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News from the Consulate - Cape Town

Secretary of State Clinton's Visit to Cape Town Reinforces Ties with South Africa and the City

Secretary of State Clinton delivers remarks at the University of the Western Cape during her visit to Cape Town on August 8, 2012. (AP Photo/Jacquelyn Martin, Pool)

Secretary of State Clinton talks with South Africa's Health Minister Aaron Motsoaledi, after attending event at the Delft South Clinic. (AP Photo/Jacquelyn Martin, Pool)

Cape Town (August 8, 2012) - U.S. Secretary of State Hillary Clinton continued her multi-country Africa tour with a much-anticipated stop in Cape Town, South Africa on August 8, 2012.

Secretary Clinton began her day with a visit to the Delft South Clinic to witness U.S. Ambassador Donald Gips and Minister of Health Aaron Motsoaledi sign the Partnership Framework Implementation Plan (PFIP) agreement, a roadmap that outlines the transition of the President’s Emergency Plan for AIDS Relief (PEPFAR) in South Africa from an emergency initiative to a sustainable and long-term program led by the South Africa Government.  

In her remarks, Secretary Clinton reaffirmed the United States’ strong support for South Africa’s National HIV/AIDS and TB response, stressing that the United States is in it "for the long haul."  She also highlighted the progress made over the last eight years in the fight against HIV/AIDS in South Africa -- milestones that include providing treatment to over 1.7 million South Africans and successfully reducing mother-to-child transmission from 8% in 2008 to 2.7% in 2011.  Since 2004, the U.S. has provided more than $3.2 billion (approximately R25 billion) in support of the combat against HIV/AIDS in South African through PEPFAR.  (Read full remarks)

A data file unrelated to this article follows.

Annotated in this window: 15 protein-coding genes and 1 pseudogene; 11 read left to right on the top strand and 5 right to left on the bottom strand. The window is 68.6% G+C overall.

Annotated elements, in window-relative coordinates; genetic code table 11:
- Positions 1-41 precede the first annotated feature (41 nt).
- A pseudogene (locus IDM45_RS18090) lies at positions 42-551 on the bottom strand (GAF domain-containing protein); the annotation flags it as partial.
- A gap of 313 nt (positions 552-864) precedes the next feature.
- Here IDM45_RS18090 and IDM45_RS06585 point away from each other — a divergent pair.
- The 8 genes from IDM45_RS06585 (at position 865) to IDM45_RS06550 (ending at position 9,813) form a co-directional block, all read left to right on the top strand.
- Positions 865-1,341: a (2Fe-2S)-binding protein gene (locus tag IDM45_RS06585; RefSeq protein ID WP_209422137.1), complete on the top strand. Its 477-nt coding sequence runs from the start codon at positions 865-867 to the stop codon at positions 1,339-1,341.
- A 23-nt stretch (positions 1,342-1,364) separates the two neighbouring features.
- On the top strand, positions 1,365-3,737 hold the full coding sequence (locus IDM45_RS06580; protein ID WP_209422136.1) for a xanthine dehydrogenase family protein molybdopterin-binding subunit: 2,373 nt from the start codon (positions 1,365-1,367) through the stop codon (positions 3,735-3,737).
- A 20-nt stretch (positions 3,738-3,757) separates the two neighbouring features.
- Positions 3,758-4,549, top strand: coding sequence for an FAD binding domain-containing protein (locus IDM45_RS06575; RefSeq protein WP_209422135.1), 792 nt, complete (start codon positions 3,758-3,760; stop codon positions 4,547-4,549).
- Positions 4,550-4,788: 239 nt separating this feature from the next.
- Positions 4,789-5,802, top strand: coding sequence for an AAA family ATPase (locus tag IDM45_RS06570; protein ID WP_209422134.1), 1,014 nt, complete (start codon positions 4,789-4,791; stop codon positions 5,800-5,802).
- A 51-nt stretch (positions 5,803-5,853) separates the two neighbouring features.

Following her visit to the Delft South Clinic, Secretary Clinton delivered a major speech at the University of the Western Cape (UWC) to a crowd of more than 1,000 students, educators, academics, civil society, media, government officials and other special guests.  Speaking on the topic, "Going Global: The U.S.-South African Partnership,” she challenged the students present to "not only preserve, but build on the foundation" of South Africa's historic struggle and transformation.  Secretary Clinton also called on South Africans to live up to the legacy left by Nelson Mandela by promoting human rights and democracy among its neighbors and around the world.  (Read full remarks)   

On August 6, a few days prior to her stop to Cape Town, Secretary Clinton paid a private visit to former South African President and anti-Apartheid hero Nelson Mandela at his home in Qunu, Eastern Cape. 

Secretary Clinton's visit served to reaffirm the United States' longstanding commitment to the partnership between our two countries, and highlighted our strong support for South Africa’s efforts in its fight against HIV/AIDS, in building a stronger education system, and in driving economic growth.  Her stop in Cape Town also reinforced the very strong personal ties she has not only to South Africa, but to the "Mother City" in particular.